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Drag Racing's Phoenix Rises from the Ashes


t’ll take some time, but I believe we are witnessing the end of major drag racing sanctioning bodies of the past. In my opinion, drag racing as we know it will morph into a more TV viewer-friendly exhibition for fans that know little of the history and heritage of Wally Parks’ vision. We might still have a Wally trophy to award our victorious eliminators, but sadly, eventually few will remember why the trophy was named Wally.

It’s likely that Don Garlits will become a distant memory with sketchy information in the minds of casual fans about our rich past, “oh yes, I remember hearing about Big Daddy; didn’t he shave his head at a race or something?”

Look how some neo-NASCAR fans have forsaken the current, non-competitive Petty clan while knowing something of the Petty brand. As we get further away from Lee and Richard Petty, that team becomes more of a brand name - like Kleenex. The same can already be said of the late Dale Earnhardt as Dale Earnhardt, Inc. crafts the Earnhardt brand with Dale Jr. Someday neo-NASCAR fans won’t quite remember who drove that black #3 car.

Now I’m talking about a metamorphosis for drag racing, not the end. The big sanctioning bodies like NHRA will still have the giant, national-touring, professional Top Fuel and Funny Car shows and will probably include an EFI or Turbo doorslammer class.

Super teams will continue to emerge the way Don Schumacher has built his drag racing empire. Good or bad, he’s got five competitive racing machines from fast bikes to spectacular floppers with TV-smart drivers building a workable business template for the future. The same can be said for the Snake with his high profile, vice-sponsors attracted to legendary performance of the past bringing younger, TV-marketable drivers before drag racing’s brand-loyal buyers. Because of governmental restrictions, what other way does Skoal have left to advertise their legal products to potential customers besides the print medium?

We are seeing a shift toward the “sanitized” TV version of drag racing as more randomly selected sportsmen classes are denied entry to national races because of what has been labeled “pit space” limitations; clearly the “weeding” of the Big Show has begun. As the pro shows dwindle to less than 16 car fields, the new sanctioning body will shift to eight car fields as IHRA has, shortening the already long show for TV viewers. Clear Channel Entertainment, the largest media conglomerate, owns and promotes IHRA, Arenacross, Monster Trucks, and some Professional Bull Riding venues, as well as huge arena music concerts. Clear Channel’s eyes are solidly on providing TV programming. Might a cash-strapped NHRA be ripe for a deep pocket take-over by Clear Channel?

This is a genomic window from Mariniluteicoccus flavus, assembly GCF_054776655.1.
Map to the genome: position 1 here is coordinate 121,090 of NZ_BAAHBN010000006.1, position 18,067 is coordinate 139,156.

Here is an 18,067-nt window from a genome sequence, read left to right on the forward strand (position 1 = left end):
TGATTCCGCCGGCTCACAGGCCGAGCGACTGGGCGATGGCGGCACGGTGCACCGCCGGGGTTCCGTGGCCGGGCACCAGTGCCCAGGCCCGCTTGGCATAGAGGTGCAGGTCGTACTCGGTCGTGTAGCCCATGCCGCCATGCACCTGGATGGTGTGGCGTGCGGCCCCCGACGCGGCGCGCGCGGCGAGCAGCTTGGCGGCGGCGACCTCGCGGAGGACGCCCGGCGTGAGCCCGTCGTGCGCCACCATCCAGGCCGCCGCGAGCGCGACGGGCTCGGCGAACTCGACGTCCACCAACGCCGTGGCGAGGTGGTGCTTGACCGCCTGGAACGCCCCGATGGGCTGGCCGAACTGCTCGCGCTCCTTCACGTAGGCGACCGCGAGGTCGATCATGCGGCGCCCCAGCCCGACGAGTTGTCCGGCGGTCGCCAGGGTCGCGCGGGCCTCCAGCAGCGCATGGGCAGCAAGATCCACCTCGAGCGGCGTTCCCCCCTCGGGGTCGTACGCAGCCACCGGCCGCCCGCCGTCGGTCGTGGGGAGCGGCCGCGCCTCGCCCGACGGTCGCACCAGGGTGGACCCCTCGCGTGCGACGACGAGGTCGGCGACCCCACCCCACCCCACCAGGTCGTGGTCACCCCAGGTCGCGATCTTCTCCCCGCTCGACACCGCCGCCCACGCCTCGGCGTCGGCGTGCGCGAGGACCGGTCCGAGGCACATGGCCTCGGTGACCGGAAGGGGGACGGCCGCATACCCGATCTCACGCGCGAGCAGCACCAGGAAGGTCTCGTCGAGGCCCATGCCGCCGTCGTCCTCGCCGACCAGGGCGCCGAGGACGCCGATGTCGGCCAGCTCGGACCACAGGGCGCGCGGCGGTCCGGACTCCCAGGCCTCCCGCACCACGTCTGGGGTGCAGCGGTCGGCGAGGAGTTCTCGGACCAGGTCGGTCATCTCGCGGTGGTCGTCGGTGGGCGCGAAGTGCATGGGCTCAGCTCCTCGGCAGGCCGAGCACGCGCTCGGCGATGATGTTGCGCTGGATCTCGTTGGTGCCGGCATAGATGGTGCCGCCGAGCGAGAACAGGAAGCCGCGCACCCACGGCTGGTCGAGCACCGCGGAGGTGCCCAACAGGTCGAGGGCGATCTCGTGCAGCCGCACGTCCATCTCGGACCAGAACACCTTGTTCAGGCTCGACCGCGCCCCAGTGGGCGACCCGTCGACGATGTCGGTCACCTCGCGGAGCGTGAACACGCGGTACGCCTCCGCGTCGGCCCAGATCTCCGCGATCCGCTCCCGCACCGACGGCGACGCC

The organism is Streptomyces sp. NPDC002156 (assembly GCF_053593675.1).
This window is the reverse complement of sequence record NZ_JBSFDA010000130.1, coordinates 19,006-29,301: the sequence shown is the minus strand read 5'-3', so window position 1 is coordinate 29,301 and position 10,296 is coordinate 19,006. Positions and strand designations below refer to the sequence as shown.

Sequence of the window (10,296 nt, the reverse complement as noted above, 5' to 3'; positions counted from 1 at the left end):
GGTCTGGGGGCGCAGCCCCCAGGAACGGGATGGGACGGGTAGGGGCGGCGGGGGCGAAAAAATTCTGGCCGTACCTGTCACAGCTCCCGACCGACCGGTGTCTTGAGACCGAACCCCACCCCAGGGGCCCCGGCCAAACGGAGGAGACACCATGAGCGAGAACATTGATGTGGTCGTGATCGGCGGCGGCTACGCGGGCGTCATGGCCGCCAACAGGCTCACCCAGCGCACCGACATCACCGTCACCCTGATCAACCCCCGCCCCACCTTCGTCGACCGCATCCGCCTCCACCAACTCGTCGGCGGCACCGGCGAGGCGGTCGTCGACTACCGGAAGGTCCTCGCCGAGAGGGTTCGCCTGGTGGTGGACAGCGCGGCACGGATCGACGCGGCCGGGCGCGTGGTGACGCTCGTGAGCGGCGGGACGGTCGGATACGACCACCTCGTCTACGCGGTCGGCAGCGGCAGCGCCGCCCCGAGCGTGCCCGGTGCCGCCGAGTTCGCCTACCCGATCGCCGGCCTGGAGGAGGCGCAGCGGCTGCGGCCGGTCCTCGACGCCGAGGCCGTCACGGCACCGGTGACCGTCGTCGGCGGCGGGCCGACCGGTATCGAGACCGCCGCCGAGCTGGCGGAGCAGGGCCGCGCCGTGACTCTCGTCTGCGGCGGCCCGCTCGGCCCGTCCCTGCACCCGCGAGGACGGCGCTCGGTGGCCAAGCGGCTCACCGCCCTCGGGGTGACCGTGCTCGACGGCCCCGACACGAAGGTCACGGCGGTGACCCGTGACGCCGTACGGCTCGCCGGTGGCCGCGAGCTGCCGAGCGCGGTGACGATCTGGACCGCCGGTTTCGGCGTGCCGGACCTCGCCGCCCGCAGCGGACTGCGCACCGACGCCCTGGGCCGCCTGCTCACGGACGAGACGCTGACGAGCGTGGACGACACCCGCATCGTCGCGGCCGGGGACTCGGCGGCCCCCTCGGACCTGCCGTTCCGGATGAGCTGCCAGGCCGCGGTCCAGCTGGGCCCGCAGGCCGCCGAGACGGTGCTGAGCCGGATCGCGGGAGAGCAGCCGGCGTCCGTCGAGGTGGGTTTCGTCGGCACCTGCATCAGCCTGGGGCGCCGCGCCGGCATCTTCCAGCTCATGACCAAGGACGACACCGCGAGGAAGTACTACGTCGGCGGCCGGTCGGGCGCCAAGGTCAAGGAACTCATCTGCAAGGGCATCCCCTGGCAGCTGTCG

Many a long-term drag fan is already feeling separated from what he or she felt was his or her drag racing series and this is probably a major factor in the TV ratings slide we have seen with the ESPN2/NHRA show over the past three years. Even though some recent cosmetic changes have come to the ESPN2/NHRA TV show because of our comments and fan reactions, a lot of that lost audience won’t be coming back to watch. I believe that ESPN2/NHRA has already written off these viewers.
But as ticket prices continue to climb, rabid fans and their families are looking in other directions for their entertainment. Look around our world; drag racing is already being reborn as smaller niche-market shows: Goodguys VRA, Super Chevy Show, California and National Hot Rod Reunions, Pacific Street Car Association, Outlaw 10 Wide, Dixie Pro Stock Association, National Muscle Car Association, National Mustang Racing Association, Pro Mod Marketing Association, Funny Car Reunions, Knights of Nitro, Summit ET Series, NOPI & IDRC & Battle of the Imports, even IHRA.

Advertisers with aftermarket and consumer products are now looking at supporting these niche-markets. Watch next year as mainstay drag racing advertisers sponsor more of these smaller racing series since they connect directly with new customers rather than utilizing traditional, magazine or television advertising. In talking with some advertisers this year, racing series sponsorships are a less expensive way to get to potential customers.

Look how quickly Nostalgia Nitro Funny Cars have emerged; racers are assembling Nostalgia Nitro Funny Cars to have some fun again. Other “off the record” comments from racers have stated that they are fed up with the way NHRA has sucked the fun out of racing and that NHRA robbed drag racing of its character sanitized for your protection. With fun being an important factor, some successful businessmen/racers want to recapture those times when they went to the drags to hang with friends and compete without dropping a load of cash on every pass.

How long before we see an East -vs. West Nostalgia Funny Car Chicago-style match bash? It’s probably not far off and probably with a significant marketing partner for another niche-market. How long until the fun comes back? As soon as these guys unload from the trailer or ramp truck, the fun starts.

While NHRA Marketing MBA’s kept their eyes on NASCAR’s rear they lost sight of drag racing. What a shame, but what an incredible opportunity.


Previous Stories
View from the Left Coast — 3/9/04
What happened to drag racing on television?

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